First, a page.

Barack and Michelle Obama: The Full Interview

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Handling the Pressure

LHJ: One of the things you talk about in the book is that you learned growing up, "Never let them see you sweat." "Always act confident." Are you more daunted by the prospect of being the leader of the free world than you let on?

Barack Obama: I think if you were not occasionally jolted awake at three in the morning thinking about the magnitude of the work that has to be done, then you probably shouldn't be president. The thing that keeps me awake at night is not the prospect of losing. It's the prospect of winning and governing.

There are a couple of things that allow me, though, to stay steady in that process. One is my faith. God will hopefully keep us -- meaning, this country and this world -- moving in a better direction. And so I pray on that. The second thing is my family. The third thing, though, is a real belief that no one person moves this country forward, and no one person moves this country backwards. It requires a lot of citizens to get behind something, citizens who'll hold me accountable if I make a mistake. That gives me more confidence that this is a team effort, and not just me out there by my lonesome.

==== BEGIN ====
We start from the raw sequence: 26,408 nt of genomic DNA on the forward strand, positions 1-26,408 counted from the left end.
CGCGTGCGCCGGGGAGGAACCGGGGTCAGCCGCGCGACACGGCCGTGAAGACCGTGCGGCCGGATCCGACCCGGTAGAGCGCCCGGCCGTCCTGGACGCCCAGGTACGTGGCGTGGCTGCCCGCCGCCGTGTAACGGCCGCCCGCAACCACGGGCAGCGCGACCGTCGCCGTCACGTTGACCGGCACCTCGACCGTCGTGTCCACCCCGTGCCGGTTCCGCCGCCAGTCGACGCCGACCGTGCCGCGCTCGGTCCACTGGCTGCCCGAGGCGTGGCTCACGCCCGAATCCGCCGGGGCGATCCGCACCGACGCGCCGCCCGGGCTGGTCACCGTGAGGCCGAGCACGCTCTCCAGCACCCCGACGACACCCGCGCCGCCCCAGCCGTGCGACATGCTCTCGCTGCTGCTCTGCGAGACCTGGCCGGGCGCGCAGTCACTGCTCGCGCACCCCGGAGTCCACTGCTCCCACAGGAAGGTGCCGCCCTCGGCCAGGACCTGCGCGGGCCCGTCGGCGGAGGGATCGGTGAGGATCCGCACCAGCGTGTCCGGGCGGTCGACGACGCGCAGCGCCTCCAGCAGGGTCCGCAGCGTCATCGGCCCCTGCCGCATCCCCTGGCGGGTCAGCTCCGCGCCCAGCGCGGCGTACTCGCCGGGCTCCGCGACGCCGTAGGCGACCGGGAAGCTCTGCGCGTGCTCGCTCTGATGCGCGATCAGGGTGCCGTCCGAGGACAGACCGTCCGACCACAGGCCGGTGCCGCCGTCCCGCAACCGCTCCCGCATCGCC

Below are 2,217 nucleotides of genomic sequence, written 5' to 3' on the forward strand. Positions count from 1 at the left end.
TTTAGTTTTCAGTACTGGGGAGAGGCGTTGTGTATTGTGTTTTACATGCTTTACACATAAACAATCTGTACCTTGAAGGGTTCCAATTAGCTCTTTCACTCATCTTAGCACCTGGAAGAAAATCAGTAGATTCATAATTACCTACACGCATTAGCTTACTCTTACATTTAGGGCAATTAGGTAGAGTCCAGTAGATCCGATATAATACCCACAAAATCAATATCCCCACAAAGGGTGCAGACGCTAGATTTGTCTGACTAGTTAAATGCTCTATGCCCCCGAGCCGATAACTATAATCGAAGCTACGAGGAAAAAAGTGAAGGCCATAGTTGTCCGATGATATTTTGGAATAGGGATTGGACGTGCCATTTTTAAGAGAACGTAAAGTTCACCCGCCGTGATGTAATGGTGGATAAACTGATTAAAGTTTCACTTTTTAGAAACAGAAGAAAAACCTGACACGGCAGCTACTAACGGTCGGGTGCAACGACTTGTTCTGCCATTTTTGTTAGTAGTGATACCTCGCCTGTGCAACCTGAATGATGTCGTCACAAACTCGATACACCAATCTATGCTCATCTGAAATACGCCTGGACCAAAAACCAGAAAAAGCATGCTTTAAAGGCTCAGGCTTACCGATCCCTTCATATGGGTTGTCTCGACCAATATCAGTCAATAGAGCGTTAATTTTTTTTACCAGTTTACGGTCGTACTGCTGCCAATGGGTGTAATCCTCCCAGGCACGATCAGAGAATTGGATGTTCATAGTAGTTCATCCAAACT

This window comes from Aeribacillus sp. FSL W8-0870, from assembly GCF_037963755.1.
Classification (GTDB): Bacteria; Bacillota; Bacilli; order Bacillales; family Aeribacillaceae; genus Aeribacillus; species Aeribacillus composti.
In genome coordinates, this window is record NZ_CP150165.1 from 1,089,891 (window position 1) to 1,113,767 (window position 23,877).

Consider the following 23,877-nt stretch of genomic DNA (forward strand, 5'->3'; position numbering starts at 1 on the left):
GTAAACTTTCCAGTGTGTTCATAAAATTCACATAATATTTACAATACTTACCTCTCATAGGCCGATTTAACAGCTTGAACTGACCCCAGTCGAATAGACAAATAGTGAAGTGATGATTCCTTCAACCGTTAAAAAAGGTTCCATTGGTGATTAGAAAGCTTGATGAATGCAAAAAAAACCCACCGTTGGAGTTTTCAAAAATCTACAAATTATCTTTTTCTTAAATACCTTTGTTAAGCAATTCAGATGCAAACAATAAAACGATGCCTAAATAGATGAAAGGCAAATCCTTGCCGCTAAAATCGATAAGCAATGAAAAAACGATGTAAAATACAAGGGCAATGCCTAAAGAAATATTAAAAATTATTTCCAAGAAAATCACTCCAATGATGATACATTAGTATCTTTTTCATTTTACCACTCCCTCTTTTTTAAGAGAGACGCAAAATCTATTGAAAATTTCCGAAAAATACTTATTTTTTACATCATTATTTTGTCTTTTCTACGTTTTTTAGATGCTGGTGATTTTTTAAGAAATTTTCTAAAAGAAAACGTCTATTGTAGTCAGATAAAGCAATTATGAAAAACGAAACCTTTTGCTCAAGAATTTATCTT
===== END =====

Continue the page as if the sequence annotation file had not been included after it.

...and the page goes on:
LHJ: Mrs. Obama, how can you tell when your husband is really stressed?

Michelle Obama: When he is writing small notes late at night. When he's really sort of brooding about something, it's late at night, and there's a lot of little note-writing going on. That's when I know, "What happened? What's going on?"

LHJ: Mrs. Obama, can you tell us a personal story about your husband that demonstrates to you that he has the grace and grit to do this job?

Michelle Obama: I don't think there's one story. I think it's the man I've seen him be over the course of our life together. He's consistent with his love and his support. And his great desire to be every day a better father. It touches me when our girls touch him. Whether it's with a story or a word. You can see it in his face. That's the leader I want: somebody who is so moved by their own children, that they'll go out there and fight for everyone else's.

LHJ: And what is your daughters' sense of their own race in the world today?

Michelle Obama: They're living in a family where they've got an African-American grandmother, and an Indonesian aunt. They've got a Chinese-American cousin. They've got African-American cousins. They've got a multiracial cousin in Africa who's African and English. The in-laws of our in-laws who are Chinese-Canadian are part of their families. Their world is bigger.

Continued on page 7:  Breaking New Ground


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